Community Supported Agriculture


Community Supported Agriculture (CSA) is a partnership between farmers and consumers in which the responsibilities, risks, and benefits of agriculture are shared. 

The origin of Community Supported Agriculture (CSA) came from Japan in the late 1960s, but the same ideas “were articulated in the 1920s by Austrian philosopher Rudolf Steiner (1861-1925), and then actively cultivated in post-WW II Europe in the 1950s, 1960s, and 1970s.” 

“The modern CSA originated in Japan. In 1971, Teruo Ichiraku (1906–1994), a philosopher and a leader of agricultural cooperatives, alerted consumers to the dangers of the chemicals used in agriculture and set off the movement for an organic agriculture. Three years later, concerned housewives joined with farmers to form the first Teikei projects. That same year, Yoshinori Kaneko realized that his family farm, besides providing for the subsistence of his own family, could also supply other people. He calculated that the farm produced enough rice for ten more families. To recruit local housewives, he invited them to join a reading circle, where they discussed such themes as ‘Oneness of Body and Environment’, the value of whole foods, and the healthfulness of the traditional Japanese diet.” 

These women created the ‘Teikei’ group – Teikei means “cooperation” in Japanese. 

CSA includes two essential aspects: food sovereignty and the solidarity economy. CSA engages consumers with producers, the sharing of risks and benefits, and an agroecological model of localized production and consumption. The solidarity economy is one of the pillars of CSA in terms of systemic economic change. 

In a traditional CSA model: 

  • members share the risks and benefits of food production with the farmer; they pay a fee each year and in return receive regular distributions of the company's products throughout the season.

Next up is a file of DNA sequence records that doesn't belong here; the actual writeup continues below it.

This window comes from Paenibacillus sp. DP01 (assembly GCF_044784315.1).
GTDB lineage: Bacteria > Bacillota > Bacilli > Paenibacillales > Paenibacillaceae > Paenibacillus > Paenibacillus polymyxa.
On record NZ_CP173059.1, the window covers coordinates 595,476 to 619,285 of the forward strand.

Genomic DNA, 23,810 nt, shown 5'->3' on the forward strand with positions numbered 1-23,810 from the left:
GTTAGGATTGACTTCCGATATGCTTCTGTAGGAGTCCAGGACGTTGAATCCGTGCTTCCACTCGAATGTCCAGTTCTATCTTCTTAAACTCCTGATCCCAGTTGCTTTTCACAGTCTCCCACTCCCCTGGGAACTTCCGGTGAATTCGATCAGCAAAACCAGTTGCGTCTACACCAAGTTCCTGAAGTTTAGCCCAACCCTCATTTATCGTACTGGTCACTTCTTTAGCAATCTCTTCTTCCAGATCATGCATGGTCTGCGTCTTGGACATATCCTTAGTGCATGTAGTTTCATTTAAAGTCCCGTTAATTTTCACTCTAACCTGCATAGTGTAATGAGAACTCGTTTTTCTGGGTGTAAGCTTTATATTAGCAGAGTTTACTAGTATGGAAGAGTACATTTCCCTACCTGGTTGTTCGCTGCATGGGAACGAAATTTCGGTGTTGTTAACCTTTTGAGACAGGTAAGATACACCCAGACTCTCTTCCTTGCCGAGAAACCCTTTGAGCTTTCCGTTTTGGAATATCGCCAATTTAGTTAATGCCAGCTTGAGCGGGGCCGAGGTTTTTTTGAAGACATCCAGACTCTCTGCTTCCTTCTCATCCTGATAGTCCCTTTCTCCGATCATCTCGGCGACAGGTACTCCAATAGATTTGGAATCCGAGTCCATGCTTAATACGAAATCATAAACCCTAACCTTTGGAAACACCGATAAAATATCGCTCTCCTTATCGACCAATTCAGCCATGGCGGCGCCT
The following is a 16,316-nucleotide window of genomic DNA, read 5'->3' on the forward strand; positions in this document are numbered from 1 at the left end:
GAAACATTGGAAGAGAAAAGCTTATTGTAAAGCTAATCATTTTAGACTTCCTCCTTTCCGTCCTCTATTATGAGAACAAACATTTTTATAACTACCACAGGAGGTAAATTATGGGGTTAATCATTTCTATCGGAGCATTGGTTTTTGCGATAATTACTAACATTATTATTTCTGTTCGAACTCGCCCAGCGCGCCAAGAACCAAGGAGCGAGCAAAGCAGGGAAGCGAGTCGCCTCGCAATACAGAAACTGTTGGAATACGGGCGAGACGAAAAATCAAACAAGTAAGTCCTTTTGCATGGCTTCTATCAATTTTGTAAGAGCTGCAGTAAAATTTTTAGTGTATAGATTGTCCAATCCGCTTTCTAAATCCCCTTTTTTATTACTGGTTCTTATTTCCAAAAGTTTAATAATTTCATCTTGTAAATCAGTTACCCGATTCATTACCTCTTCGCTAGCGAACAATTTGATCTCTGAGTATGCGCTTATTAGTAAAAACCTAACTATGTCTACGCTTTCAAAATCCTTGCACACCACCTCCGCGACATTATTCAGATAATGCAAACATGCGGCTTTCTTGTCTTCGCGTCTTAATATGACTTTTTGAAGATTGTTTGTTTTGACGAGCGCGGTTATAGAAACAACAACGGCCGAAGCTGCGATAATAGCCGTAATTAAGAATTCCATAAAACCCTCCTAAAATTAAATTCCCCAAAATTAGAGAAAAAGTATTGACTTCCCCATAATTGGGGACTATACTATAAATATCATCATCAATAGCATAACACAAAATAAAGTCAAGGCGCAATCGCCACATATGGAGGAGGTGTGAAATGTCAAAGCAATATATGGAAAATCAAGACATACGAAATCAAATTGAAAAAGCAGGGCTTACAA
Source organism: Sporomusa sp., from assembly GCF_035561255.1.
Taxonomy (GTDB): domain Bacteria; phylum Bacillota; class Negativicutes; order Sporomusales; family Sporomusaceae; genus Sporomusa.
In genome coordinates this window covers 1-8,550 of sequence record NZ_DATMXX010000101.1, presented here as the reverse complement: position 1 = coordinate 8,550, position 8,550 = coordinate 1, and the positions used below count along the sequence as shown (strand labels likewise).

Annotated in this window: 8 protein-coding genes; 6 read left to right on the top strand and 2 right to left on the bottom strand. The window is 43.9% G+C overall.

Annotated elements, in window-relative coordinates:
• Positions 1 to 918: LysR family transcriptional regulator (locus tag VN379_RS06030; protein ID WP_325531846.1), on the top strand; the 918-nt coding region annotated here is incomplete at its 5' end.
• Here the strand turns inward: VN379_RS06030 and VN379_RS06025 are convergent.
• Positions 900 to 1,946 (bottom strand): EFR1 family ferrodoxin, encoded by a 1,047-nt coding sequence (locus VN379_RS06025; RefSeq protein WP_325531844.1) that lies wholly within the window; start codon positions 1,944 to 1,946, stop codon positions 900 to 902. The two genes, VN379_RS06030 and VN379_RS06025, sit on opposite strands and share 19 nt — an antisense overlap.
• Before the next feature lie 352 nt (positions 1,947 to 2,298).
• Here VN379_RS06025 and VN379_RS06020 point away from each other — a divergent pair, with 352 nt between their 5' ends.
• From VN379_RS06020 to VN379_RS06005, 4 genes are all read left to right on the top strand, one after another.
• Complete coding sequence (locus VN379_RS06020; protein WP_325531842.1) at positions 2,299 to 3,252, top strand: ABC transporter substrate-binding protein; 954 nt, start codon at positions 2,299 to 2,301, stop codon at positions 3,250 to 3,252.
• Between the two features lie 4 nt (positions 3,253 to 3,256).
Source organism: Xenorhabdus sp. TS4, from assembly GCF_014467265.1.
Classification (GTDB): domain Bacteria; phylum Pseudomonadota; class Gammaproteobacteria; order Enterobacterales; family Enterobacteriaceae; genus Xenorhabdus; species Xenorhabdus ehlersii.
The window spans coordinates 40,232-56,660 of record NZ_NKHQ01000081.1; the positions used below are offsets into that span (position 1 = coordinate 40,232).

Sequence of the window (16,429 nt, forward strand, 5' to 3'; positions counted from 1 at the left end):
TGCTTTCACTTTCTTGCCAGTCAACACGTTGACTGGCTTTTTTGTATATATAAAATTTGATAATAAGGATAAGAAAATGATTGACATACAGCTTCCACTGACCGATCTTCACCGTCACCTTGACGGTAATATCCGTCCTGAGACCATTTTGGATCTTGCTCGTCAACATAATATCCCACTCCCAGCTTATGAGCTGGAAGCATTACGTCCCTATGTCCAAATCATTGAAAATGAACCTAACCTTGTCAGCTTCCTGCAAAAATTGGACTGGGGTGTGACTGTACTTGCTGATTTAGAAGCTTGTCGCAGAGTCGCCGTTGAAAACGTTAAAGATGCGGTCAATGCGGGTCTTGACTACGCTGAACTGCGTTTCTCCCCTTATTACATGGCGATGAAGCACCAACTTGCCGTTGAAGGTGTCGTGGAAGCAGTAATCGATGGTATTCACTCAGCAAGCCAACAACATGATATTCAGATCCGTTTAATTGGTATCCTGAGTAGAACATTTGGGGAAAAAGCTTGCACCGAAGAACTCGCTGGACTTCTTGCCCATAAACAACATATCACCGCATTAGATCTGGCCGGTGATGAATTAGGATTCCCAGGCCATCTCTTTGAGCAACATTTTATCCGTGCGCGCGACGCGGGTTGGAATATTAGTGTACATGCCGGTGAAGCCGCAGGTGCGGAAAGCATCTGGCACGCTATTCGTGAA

• with these fees, farmers receive upfront working capital, gain financial security, earn better crop prices and benefit from the direct marketing plan. 

CSA and sustainability are strongly connected to each other, the members follow the principles of agroecology, farmers respect agricultural production cycles, risks and benefits are equally shared, the community guarantees support to both producers and consumers, with mutual assistance. 

In Italy, the CSA model has inspired the creation of Gruppi di Acquisto Solidale (GAS) - Solidarity Purchasing Groups. GAS have very often a strong collaboration with Worldshop – proximity shops, in which farmers’ products are sold in the same shops where customers can find fashion products of fair trade.  

In Italy, the GAS network developed very rapidly between 1994 and 2004, and continues to grow, currently consisting of about 1000 groups, with other GAS not officially registered. 

GASs are very close to the common definition of CSA, they are associations or cooperatives that select producers and products to offer to consumers through a specific network (such as an online platform or through proximity stores). GAS members organize the logistics for order-taking and distribution, which usually takes place once a week or a month depending on the consumer community. GAS guarantees prices and product quality. 

“The core vision of GAS refers to the principles of solidarity, mutuality and sustainability. The financial support is reflected in fixing fair prices (that meet both the farmers’ needs and are affordable for the consumers) and, in many cases, in various forms of advance payments and funding. In the last two decades, GAS has contributed to the spread of a different approach in the production–consumption relationship.”

“Italian CSA and GAS do not have an umbrella organisation, but there are synergies with the local networks (i.e. inter-GAS), or with other local actors within the solidarity economy movement, for example Distretto di Economia Solidale (DES – District of Solidarity Economy) or Rete di Economia Solidale (RES – Network of Solidarity Economy). All DES have converged in a national structure called Tavolo RES Italia (Italian network of solidarity economy). There are 14 DES registered and more than 20 networks that are formally linked to Tavolo Res and its charter”